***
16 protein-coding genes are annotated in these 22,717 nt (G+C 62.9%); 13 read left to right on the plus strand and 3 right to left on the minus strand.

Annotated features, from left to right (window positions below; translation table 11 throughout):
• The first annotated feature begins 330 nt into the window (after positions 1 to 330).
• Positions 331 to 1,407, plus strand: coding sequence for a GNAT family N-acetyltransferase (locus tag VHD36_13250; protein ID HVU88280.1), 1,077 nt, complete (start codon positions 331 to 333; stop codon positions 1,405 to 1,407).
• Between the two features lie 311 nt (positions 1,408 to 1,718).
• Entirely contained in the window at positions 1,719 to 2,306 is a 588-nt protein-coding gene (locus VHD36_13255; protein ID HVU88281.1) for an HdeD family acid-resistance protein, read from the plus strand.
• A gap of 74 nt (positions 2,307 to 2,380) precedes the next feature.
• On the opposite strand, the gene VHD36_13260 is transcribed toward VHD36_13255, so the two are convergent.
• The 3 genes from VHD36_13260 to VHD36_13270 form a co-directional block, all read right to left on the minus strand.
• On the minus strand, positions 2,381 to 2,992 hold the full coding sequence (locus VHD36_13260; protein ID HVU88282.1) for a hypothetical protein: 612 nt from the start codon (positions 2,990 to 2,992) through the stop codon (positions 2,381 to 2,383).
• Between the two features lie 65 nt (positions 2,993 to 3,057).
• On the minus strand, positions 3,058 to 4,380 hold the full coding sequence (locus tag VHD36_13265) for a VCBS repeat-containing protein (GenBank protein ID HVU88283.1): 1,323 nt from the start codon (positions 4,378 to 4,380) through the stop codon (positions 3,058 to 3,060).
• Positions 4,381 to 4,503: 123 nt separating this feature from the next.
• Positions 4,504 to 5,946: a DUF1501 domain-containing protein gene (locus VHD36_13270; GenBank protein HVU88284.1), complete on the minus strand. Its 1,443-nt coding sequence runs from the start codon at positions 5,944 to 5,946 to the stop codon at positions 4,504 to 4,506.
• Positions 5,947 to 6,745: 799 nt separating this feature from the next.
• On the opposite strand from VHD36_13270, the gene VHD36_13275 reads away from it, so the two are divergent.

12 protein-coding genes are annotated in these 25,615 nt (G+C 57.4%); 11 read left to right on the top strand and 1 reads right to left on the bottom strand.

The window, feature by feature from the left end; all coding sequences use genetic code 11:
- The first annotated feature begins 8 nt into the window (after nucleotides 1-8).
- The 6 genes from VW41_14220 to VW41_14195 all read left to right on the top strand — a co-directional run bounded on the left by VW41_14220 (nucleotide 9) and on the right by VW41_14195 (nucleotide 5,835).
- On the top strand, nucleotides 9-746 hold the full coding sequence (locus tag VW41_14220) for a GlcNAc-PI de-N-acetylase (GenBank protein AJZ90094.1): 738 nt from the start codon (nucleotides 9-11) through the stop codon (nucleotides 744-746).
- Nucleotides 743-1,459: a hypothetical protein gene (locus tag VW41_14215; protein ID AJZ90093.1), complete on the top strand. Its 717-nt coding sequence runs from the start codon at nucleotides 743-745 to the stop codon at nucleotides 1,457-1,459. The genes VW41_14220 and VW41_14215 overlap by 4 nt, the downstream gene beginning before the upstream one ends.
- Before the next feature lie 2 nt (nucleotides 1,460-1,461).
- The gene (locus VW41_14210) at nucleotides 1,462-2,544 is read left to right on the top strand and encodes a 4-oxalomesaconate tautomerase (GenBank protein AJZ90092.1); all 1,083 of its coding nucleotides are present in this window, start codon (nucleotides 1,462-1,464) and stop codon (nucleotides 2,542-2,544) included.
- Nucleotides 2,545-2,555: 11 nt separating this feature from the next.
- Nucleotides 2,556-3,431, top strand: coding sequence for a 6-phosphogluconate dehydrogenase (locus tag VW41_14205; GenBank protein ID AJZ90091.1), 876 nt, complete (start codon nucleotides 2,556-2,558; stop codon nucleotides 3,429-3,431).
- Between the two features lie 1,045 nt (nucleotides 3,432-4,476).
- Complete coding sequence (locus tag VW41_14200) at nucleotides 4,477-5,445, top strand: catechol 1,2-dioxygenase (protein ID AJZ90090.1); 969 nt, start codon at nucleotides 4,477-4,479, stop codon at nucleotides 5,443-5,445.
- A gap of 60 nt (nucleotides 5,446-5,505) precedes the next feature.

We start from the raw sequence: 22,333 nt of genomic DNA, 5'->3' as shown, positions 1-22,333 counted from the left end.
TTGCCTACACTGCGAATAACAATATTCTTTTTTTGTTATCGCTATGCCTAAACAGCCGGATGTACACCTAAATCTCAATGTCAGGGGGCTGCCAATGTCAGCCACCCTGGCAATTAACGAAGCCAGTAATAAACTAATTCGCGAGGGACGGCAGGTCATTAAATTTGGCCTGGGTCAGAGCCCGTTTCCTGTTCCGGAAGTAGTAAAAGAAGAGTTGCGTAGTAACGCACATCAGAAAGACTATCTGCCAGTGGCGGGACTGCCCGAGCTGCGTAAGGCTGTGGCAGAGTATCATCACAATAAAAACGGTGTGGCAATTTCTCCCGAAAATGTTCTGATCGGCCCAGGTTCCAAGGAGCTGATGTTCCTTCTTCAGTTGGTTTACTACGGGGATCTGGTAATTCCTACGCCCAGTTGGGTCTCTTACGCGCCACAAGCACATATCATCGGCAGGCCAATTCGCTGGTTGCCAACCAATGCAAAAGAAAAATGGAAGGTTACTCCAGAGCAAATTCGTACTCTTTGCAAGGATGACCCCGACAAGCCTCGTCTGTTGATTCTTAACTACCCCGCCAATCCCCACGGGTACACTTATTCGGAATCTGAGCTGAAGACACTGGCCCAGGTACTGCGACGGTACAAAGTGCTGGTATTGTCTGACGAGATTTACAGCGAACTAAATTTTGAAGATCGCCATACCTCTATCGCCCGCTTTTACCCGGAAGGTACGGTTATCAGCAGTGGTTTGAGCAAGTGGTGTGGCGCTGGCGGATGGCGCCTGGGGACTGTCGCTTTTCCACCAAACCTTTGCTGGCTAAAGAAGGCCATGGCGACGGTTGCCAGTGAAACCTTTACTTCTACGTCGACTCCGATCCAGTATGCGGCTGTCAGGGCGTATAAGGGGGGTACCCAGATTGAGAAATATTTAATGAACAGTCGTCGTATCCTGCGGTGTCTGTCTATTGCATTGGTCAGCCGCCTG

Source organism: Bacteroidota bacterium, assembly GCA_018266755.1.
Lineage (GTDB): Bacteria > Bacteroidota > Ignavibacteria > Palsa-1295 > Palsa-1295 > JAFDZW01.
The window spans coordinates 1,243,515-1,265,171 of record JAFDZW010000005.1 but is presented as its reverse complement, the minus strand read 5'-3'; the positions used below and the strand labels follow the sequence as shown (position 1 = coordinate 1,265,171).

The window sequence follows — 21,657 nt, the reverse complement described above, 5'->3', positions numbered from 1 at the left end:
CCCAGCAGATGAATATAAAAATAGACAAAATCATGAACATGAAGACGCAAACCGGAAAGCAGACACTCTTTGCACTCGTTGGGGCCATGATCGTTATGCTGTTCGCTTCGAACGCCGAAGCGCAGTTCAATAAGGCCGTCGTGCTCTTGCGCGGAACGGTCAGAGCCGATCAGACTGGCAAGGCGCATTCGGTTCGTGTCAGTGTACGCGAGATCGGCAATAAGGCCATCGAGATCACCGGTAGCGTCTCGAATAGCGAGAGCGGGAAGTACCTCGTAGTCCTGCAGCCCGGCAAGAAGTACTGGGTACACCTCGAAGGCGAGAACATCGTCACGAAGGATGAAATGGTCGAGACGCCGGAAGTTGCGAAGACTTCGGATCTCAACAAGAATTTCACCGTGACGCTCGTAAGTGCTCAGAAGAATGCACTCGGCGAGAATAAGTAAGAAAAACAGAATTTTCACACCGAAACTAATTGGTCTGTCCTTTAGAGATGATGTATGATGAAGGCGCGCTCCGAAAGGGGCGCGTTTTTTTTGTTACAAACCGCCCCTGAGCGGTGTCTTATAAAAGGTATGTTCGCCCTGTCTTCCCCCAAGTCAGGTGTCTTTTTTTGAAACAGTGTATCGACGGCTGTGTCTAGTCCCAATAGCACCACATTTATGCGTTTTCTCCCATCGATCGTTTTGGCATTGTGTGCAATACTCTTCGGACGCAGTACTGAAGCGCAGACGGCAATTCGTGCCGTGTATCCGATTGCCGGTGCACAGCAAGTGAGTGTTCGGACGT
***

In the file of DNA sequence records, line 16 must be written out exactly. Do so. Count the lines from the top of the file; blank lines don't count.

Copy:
• On the opposite strand from VHD36_13270, the gene VHD36_13275 reads away from it, so the two are divergent.